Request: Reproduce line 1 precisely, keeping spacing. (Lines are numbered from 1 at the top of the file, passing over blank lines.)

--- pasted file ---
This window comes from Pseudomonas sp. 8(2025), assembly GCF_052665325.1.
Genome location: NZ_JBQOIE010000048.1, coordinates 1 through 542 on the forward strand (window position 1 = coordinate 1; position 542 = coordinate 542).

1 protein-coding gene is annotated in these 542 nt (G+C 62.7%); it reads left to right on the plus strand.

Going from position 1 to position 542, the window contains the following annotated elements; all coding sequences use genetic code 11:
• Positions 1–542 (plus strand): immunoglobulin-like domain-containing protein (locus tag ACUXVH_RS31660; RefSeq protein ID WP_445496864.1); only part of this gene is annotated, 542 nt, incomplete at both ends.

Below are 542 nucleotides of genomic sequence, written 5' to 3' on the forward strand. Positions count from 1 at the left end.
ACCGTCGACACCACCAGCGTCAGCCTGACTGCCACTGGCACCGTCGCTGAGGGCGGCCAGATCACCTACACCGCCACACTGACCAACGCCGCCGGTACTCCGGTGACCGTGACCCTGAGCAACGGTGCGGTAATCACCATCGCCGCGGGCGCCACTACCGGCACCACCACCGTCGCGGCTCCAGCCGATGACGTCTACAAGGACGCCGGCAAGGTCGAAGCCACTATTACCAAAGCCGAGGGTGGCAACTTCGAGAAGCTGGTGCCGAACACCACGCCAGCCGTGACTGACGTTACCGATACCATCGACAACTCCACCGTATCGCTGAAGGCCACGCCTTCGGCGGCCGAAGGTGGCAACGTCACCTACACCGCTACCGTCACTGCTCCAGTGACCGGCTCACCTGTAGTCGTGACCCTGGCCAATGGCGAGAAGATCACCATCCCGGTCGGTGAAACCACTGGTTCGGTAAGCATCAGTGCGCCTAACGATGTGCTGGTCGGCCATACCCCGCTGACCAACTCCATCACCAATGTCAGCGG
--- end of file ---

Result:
This window comes from Pseudomonas sp. 8(2025), assembly GCF_052665325.1.